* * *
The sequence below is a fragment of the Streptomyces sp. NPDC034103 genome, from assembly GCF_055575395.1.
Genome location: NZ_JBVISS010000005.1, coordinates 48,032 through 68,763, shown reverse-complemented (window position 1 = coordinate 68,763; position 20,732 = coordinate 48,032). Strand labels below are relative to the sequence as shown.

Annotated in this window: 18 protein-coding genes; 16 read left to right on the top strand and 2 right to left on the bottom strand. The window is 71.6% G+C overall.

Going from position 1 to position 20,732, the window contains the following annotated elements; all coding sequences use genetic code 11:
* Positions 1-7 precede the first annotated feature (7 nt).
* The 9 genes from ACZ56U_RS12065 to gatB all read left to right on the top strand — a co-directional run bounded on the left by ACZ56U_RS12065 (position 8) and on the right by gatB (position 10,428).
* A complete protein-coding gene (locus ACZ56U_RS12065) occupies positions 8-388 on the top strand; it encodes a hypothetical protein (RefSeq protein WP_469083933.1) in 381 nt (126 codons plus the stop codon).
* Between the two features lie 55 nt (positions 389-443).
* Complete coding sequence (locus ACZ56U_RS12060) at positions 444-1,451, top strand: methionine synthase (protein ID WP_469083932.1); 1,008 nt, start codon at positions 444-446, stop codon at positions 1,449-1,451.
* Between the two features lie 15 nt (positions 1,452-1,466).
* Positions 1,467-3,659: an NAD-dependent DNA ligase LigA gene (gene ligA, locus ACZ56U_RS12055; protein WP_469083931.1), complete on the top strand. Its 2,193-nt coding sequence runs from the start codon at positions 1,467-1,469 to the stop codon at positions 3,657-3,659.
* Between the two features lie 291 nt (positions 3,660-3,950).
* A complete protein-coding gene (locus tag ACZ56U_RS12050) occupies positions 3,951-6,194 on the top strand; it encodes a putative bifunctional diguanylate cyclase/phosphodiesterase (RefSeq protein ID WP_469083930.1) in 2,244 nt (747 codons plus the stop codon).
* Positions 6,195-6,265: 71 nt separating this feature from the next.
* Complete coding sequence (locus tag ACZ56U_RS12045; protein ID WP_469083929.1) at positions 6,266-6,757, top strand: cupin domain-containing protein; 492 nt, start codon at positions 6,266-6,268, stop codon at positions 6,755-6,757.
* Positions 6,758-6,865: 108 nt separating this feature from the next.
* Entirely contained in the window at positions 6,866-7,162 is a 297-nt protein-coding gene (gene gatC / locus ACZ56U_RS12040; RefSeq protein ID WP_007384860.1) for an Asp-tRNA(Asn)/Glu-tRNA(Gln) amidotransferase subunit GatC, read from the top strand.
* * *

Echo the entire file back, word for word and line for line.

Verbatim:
The sequence below is a fragment of the Streptomyces sp. NPDC034103 genome, from assembly GCF_055575395.1.
Genome location: NZ_JBVISS010000005.1, coordinates 48,032 through 68,763, shown reverse-complemented (window position 1 = coordinate 68,763; position 20,732 = coordinate 48,032). Strand labels below are relative to the sequence as shown.

Annotated in this window: 18 protein-coding genes; 16 read left to right on the top strand and 2 right to left on the bottom strand. The window is 71.6% G+C overall.

Going from position 1 to position 20,732, the window contains the following annotated elements; all coding sequences use genetic code 11:
* Positions 1-7 precede the first annotated feature (7 nt).
* The 9 genes from ACZ56U_RS12065 to gatB all read left to right on the top strand — a co-directional run bounded on the left by ACZ56U_RS12065 (position 8) and on the right by gatB (position 10,428).
* A complete protein-coding gene (locus ACZ56U_RS12065) occupies positions 8-388 on the top strand; it encodes a hypothetical protein (RefSeq protein WP_469083933.1) in 381 nt (126 codons plus the stop codon).
* Between the two features lie 55 nt (positions 389-443).
* Complete coding sequence (locus ACZ56U_RS12060) at positions 444-1,451, top strand: methionine synthase (protein ID WP_469083932.1); 1,008 nt, start codon at positions 444-446, stop codon at positions 1,449-1,451.
* Between the two features lie 15 nt (positions 1,452-1,466).
* Positions 1,467-3,659: an NAD-dependent DNA ligase LigA gene (gene ligA, locus ACZ56U_RS12055; protein WP_469083931.1), complete on the top strand. Its 2,193-nt coding sequence runs from the start codon at positions 1,467-1,469 to the stop codon at positions 3,657-3,659.
* Between the two features lie 291 nt (positions 3,660-3,950).
* A complete protein-coding gene (locus tag ACZ56U_RS12050) occupies positions 3,951-6,194 on the top strand; it encodes a putative bifunctional diguanylate cyclase/phosphodiesterase (RefSeq protein ID WP_469083930.1) in 2,244 nt (747 codons plus the stop codon).
* Positions 6,195-6,265: 71 nt separating this feature from the next.
* Complete coding sequence (locus tag ACZ56U_RS12045; protein ID WP_469083929.1) at positions 6,266-6,757, top strand: cupin domain-containing protein; 492 nt, start codon at positions 6,266-6,268, stop codon at positions 6,755-6,757.
* Positions 6,758-6,865: 108 nt separating this feature from the next.
* Entirely contained in the window at positions 6,866-7,162 is a 297-nt protein-coding gene (gene gatC / locus ACZ56U_RS12040; RefSeq protein ID WP_007384860.1) for an Asp-tRNA(Asn)/Glu-tRNA(Gln) amidotransferase subunit GatC, read from the top strand.